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Lawyer Discernment Is Critical In The World Of AI

April 24, 2023

By Jennifer L. Gibbs
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Influential preacher Charles Spurgeon said, "Discernment is not simply a matter of telling the difference between what is right and wrong; rather it is the difference between right and almost right."

Artificial intelligence has made incredible advancements in recent years, with many industries adopting it for various applications. Growing practical concerns among artificial intelligence experts, however, include the potential for biased responses, the ability to spread misinformation, privacy concerns and deeper questions regarding how artificial intelligence might upend professions and displace human judgment and discernment.

With every technological advancement comes risks and challenges, and artificial intelligence is no exception. Lawyers who have mastered the legal skill of discernment should have a seat at every table with those addressing the ethical and moral dilemmas to ensure that artificial intelligence is developed and deployed in a way that benefits society as a whole.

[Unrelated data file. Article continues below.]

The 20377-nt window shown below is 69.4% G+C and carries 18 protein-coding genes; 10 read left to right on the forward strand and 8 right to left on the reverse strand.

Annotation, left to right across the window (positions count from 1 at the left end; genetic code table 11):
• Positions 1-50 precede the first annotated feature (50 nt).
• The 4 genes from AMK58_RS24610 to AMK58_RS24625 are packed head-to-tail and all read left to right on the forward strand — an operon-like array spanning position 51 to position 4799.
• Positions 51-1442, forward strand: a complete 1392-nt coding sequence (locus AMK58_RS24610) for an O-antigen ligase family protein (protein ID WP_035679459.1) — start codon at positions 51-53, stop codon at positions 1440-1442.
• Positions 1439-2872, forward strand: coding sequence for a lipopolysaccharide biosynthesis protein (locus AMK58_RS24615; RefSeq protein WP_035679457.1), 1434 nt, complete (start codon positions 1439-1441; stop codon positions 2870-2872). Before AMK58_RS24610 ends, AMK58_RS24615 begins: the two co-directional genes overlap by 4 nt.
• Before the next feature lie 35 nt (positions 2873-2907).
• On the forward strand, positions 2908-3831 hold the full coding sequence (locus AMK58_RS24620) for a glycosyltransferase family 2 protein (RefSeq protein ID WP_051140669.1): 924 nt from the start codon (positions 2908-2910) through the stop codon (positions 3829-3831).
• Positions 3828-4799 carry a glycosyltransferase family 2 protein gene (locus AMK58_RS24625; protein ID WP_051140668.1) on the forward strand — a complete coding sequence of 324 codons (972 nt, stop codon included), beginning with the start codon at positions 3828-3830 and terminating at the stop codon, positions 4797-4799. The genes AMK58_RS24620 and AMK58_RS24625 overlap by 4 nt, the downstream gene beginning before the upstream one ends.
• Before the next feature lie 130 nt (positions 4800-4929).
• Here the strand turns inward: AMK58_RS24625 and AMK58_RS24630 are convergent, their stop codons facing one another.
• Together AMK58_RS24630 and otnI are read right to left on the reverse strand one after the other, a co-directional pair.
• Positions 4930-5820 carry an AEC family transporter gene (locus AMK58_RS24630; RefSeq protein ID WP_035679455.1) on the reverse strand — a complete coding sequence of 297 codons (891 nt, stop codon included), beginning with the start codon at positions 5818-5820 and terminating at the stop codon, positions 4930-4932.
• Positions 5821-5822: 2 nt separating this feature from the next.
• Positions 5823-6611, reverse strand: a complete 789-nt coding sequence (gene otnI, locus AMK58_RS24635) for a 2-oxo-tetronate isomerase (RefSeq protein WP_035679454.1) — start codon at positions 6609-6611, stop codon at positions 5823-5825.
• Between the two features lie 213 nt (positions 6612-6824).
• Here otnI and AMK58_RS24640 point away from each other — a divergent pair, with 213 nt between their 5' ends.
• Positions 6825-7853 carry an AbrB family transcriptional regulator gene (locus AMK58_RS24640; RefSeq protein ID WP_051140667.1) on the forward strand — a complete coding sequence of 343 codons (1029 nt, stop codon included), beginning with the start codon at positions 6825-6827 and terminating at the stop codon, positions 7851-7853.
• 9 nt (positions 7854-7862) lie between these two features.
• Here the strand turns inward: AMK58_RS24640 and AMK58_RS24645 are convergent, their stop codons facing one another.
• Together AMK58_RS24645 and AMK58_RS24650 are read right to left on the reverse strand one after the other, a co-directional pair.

Artificial Intelligence 

Artificial intelligence is a hot topic of conversation — not only as it relates to the tech industry, but in nearly every sector of our economy. The term "artificial intelligence" was first coined by John McCarthy in 1956 and has evolved from a general-purpose mobile robot to self-driving vehicles and speech recognition applications like Siri or Google Assistant.[1]

The three most important technologies that make up AI are machine learning, deep learning and natural language processing.[2]

Machine learning is a process where machines learn to optimize responses based upon structured big data sets and ongoing feedback from humans and algorithms.

Deep learning is considered a more advanced kind of machine learning in that it learns through representation; however, it differs from machine learning in that the data does not need to be structured.

Natural language processing is a linguistic computer science tool enabling machines to read and interpret human language and translate it into computer inputs.

Artificial intelligence experts have become increasingly concerned, however, about the potential drawbacks and ethical concerns regarding AI. For example, AI systems can replicate and amplify human biases, leading to discrimination against certain groups of people.

AI also has the potential to replace certain jobs, leading to economic and social issues. Additionally, AI systems can manipulate personal information, leading to identity theft and security breaches.